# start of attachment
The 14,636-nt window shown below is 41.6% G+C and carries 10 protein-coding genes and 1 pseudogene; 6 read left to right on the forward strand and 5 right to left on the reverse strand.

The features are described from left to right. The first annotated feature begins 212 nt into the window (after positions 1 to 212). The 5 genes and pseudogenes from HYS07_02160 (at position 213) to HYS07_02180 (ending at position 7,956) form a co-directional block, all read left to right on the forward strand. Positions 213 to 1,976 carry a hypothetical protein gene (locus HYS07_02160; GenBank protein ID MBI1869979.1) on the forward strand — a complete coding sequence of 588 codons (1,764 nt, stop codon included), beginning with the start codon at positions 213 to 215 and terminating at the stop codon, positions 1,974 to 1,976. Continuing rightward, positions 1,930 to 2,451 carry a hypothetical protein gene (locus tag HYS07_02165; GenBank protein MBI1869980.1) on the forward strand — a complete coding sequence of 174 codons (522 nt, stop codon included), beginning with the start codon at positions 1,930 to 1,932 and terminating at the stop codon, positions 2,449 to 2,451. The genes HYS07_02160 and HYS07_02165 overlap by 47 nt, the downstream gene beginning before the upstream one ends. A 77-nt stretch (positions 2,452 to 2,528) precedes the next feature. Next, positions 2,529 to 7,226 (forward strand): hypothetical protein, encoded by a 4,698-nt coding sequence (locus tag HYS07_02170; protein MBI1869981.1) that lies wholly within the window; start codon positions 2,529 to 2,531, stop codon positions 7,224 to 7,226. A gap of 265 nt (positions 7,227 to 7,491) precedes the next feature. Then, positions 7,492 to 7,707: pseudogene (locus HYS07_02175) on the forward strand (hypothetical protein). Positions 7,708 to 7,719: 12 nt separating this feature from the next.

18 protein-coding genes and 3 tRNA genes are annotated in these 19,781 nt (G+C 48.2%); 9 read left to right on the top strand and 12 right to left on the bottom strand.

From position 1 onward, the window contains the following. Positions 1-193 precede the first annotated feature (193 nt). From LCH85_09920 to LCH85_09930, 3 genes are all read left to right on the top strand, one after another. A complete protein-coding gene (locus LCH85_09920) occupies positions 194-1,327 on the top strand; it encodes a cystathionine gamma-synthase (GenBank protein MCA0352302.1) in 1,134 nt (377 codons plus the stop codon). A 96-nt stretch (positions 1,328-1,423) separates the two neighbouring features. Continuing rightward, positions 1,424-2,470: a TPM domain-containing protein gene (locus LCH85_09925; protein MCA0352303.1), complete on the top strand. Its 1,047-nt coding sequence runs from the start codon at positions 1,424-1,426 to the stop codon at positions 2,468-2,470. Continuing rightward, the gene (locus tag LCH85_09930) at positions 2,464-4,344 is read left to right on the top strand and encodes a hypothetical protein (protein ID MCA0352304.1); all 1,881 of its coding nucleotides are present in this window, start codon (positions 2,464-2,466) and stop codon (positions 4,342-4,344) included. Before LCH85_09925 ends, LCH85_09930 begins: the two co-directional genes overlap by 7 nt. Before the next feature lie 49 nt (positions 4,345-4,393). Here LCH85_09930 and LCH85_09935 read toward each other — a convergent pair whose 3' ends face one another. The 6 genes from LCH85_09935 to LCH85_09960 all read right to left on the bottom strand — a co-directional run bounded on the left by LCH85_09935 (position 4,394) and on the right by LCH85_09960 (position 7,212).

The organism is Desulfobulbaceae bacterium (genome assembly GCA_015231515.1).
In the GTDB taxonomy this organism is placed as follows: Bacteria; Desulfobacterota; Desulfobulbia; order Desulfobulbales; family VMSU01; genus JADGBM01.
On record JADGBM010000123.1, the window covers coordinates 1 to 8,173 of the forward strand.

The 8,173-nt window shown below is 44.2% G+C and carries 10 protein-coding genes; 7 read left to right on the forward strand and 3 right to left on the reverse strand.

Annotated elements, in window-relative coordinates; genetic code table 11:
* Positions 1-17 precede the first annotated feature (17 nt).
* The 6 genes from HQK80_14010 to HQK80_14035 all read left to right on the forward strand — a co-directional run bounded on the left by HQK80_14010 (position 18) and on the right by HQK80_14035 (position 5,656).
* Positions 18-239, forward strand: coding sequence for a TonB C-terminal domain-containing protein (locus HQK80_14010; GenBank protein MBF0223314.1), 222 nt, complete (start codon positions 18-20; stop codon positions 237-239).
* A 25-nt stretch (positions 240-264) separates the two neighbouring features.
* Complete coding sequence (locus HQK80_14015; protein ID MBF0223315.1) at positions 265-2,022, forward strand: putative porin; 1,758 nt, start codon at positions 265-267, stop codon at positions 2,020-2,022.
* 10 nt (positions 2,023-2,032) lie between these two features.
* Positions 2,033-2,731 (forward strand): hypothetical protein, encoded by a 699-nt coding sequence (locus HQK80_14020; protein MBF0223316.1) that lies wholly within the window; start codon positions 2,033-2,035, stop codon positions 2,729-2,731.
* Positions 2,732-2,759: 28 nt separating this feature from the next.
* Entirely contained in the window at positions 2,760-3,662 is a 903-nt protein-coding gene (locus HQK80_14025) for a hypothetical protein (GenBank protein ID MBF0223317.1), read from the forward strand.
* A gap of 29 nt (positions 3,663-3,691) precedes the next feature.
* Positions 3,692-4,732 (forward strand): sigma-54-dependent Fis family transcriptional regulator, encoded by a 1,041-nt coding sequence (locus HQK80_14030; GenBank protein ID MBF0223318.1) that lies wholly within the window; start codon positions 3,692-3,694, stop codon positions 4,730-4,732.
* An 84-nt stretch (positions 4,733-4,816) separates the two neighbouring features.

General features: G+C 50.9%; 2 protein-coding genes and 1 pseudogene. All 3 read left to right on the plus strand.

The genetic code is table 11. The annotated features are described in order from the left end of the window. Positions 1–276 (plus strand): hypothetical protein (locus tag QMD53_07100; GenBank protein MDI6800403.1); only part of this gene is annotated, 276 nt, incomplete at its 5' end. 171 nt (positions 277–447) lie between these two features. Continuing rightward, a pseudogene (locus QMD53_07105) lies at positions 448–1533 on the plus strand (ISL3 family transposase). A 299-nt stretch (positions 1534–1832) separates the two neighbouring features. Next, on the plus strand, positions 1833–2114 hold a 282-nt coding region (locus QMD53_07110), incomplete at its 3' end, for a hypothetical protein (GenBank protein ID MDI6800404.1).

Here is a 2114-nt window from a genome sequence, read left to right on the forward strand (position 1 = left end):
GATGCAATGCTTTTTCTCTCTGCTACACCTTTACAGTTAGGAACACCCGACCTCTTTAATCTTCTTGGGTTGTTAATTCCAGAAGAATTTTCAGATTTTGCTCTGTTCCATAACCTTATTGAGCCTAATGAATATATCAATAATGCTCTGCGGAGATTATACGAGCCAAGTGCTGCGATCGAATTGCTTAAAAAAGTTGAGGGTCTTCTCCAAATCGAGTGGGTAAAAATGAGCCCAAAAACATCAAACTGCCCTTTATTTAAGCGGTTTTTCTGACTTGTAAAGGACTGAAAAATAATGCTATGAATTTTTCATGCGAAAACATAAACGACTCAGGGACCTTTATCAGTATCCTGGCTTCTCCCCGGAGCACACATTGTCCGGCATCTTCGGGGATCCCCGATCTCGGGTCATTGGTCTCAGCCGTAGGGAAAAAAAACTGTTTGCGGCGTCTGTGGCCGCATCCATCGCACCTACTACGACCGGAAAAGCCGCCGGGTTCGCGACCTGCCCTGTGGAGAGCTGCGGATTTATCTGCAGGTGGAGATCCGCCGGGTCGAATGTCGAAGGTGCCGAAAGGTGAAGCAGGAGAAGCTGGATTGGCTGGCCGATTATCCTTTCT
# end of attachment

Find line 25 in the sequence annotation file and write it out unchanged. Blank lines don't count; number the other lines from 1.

GATGCAATGCTTTTTCTCTCTGCTACACCTTTACAGTTAGGAACACCCGACCTCTTTAATCTTCTTGGGTTGTTAATTCCAGAAGAATTTTCAGATTTTGCTCTGTTCCATAACCTTATTGAGCCTAATGAATATATCAATAATGCTCTGCGGAGATTATACGAGCCAAGTGCTGCGATCGAATTGCTTAAAAAAGTTGAGGGTCTTCTCCAAATCGAGTGGGTAAAAATGAGCCCAAAAACATCAAACTGCCCTTTATTTAAGCGGTTTTTCTGACTTGTAAAGGACTGAAAAATAATGCTATGAATTTTTCATGCGAAAACATAAACGACTCAGGGACCTTTATCAGTATCCTGGCTTCTCCCCGGAGCACACATTGTCCGGCATCTTCGGGGATCCCCGATCTCGGGTCATTGGTCTCAGCCGTAGGGAAAAAAAACTGTTTGCGGCGTCTGTGGCCGCATCCATCGCACCTACTACGACCGGAAAAGCCGCCGGGTTCGCGACCTGCCCTGTGGAGAGCTGCGGATTTATCTGCAGGTGGAGATCCGCCGGGTCGAATGTCGAAGGTGCCGAAAGGTGAAGCAGGAGAAGCTGGATTGGCTGGCCGATTATCCTTTCT